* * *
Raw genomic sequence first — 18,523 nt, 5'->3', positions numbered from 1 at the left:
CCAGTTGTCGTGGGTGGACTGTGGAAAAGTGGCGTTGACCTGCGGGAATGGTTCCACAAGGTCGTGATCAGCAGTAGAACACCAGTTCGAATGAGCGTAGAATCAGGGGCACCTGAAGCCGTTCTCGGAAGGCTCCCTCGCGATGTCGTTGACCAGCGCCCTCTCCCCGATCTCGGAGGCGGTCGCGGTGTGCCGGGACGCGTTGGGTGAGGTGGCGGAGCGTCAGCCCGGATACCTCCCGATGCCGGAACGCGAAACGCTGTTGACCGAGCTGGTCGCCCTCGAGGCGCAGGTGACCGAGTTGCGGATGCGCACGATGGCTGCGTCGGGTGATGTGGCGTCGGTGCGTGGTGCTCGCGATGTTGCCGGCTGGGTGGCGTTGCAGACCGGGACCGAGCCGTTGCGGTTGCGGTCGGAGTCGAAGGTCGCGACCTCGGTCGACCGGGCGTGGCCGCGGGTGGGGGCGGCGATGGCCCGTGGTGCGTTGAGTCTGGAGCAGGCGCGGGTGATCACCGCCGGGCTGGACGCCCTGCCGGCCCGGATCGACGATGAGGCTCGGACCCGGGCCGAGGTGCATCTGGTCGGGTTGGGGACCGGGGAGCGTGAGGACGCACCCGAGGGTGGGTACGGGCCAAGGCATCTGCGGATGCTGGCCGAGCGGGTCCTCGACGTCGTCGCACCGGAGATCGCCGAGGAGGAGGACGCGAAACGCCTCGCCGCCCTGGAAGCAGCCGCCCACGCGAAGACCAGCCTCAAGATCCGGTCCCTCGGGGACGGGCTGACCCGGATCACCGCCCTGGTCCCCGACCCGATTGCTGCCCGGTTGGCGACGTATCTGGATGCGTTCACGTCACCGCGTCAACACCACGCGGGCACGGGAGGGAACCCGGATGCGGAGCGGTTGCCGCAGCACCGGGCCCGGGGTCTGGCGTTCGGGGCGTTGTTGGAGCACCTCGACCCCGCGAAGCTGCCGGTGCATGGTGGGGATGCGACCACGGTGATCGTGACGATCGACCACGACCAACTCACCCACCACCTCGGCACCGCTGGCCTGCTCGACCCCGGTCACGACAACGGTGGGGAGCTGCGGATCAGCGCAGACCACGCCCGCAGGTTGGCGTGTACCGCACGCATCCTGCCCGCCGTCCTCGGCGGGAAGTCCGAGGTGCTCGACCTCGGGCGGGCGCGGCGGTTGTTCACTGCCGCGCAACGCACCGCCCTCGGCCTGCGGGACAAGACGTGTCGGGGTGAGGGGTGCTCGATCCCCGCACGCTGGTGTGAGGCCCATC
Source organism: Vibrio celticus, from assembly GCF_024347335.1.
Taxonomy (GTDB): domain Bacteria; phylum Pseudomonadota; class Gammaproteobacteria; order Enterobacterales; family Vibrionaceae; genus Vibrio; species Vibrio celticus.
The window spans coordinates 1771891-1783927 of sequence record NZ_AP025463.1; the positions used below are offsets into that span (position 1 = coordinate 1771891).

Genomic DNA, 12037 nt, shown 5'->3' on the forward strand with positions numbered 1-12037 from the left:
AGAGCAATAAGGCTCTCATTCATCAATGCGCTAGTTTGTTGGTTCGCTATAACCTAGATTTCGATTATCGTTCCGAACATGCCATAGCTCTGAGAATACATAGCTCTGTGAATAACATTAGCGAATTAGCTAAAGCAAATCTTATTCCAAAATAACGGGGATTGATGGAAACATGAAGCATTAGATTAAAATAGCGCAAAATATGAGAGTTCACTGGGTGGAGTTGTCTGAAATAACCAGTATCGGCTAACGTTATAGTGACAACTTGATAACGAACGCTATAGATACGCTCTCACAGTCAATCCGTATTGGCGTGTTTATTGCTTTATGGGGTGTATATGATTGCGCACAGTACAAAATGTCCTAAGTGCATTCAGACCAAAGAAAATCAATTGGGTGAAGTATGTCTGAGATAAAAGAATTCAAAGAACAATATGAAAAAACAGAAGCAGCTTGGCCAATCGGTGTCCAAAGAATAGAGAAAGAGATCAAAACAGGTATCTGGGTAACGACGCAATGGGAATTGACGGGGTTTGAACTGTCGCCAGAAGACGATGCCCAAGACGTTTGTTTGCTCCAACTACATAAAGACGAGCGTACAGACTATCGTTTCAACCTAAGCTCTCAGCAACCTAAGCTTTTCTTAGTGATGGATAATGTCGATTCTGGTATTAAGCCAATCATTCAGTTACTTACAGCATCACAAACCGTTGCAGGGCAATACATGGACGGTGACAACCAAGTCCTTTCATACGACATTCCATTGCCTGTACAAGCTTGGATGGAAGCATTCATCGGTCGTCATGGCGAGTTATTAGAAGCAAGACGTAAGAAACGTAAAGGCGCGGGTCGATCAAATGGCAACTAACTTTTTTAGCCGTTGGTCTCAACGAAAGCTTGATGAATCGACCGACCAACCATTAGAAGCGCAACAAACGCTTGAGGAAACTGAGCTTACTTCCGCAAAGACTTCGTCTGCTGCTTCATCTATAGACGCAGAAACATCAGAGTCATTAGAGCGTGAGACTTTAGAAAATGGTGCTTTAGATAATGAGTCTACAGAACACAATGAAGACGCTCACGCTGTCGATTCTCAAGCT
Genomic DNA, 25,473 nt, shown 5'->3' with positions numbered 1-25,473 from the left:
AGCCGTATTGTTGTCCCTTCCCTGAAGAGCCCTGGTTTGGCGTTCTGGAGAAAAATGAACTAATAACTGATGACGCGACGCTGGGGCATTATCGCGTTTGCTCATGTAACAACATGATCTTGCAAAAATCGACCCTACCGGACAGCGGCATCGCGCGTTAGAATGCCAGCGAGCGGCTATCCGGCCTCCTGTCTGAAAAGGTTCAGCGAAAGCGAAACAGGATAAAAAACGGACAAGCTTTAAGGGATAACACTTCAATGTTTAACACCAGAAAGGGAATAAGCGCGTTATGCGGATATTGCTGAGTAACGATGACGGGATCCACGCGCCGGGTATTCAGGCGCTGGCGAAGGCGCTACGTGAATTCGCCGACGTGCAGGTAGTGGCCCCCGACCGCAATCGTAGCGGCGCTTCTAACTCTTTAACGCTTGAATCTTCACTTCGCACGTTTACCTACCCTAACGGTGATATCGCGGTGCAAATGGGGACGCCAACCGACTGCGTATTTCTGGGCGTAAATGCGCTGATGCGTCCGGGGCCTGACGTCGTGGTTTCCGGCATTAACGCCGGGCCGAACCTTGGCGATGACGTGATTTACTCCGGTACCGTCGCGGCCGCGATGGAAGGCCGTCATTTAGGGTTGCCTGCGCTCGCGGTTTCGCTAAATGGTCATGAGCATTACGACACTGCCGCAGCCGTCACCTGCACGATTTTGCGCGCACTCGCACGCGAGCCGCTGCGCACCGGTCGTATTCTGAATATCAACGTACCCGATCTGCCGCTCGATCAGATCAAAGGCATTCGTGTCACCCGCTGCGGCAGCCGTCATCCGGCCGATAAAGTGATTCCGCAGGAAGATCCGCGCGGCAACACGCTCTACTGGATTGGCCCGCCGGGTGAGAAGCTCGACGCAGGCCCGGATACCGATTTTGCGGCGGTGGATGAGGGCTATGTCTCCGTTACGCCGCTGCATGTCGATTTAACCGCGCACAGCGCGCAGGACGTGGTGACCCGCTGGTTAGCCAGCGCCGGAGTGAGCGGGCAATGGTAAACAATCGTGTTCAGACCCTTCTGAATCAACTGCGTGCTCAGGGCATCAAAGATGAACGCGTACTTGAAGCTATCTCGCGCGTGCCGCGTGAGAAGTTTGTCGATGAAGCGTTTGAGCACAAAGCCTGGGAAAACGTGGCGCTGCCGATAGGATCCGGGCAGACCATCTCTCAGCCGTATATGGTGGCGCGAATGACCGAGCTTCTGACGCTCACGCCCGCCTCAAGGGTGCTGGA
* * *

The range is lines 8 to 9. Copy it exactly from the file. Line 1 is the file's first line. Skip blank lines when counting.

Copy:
Genomic DNA, 25,473 nt, shown 5'->3' with positions numbered 1-25,473 from the left:
AGCCGTATTGTTGTCCCTTCCCTGAAGAGCCCTGGTTTGGCGTTCTGGAGAAAAATGAACTAATAACTGATGACGCGACGCTGGGGCATTATCGCGTTTGCTCATGTAACAACATGATCTTGCAAAAATCGACCCTACCGGACAGCGGCATCGCGCGTTAGAATGCCAGCGAGCGGCTATCCGGCCTCCTGTCTGAAAAGGTTCAGCGAAAGCGAAACAGGATAAAAAACGGACAAGCTTTAAGGGATAACACTTCAATGTTTAACACCAGAAAGGGAATAAGCGCGTTATGCGGATATTGCTGAGTAACGATGACGGGATCCACGCGCCGGGTATTCAGGCGCTGGCGAAGGCGCTACGTGAATTCGCCGACGTGCAGGTAGTGGCCCCCGACCGCAATCGTAGCGGCGCTTCTAACTCTTTAACGCTTGAATCTTCACTTCGCACGTTTACCTACCCTAACGGTGATATCGCGGTGCAAATGGGGACGCCAACCGACTGCGTATTTCTGGGCGTAAATGCGCTGATGCGTCCGGGGCCTGACGTCGTGGTTTCCGGCATTAACGCCGGGCCGAACCTTGGCGATGACGTGATTTACTCCGGTACCGTCGCGGCCGCGATGGAAGGCCGTCATTTAGGGTTGCCTGCGCTCGCGGTTTCGCTAAATGGTCATGAGCATTACGACACTGCCGCAGCCGTCACCTGCACGATTTTGCGCGCACTCGCACGCGAGCCGCTGCGCACCGGTCGTATTCTGAATATCAACGTACCCGATCTGCCGCTCGATCAGATCAAAGGCATTCGTGTCACCCGCTGCGGCAGCCGTCATCCGGCCGATAAAGTGATTCCGCAGGAAGATCCGCGCGGCAACACGCTCTACTGGATTGGCCCGCCGGGTGAGAAGCTCGACGCAGGCCCGGATACCGATTTTGCGGCGGTGGATGAGGGCTATGTCTCCGTTACGCCGCTGCATGTCGATTTAACCGCGCACAGCGCGCAGGACGTGGTGACCCGCTGGTTAGCCAGCGCCGGAGTGAGCGGGCAATGGTAAACAATCGTGTTCAGACCCTTCTGAATCAACTGCGTGCTCAGGGCATCAAAGATGAACGCGTACTTGAAGCTATCTCGCGCGTGCCGCGTGAGAAGTTTGTCGATGAAGCGTTTGAGCACAAAGCCTGGGAAAACGTGGCGCTGCCGATAGGATCCGGGCAGACCATCTCTCAGCCGTATATGGTGGCGCGAATGACCGAGCTTCTGACGCTCACGCCCGCCTCAAGGGTGCTGGA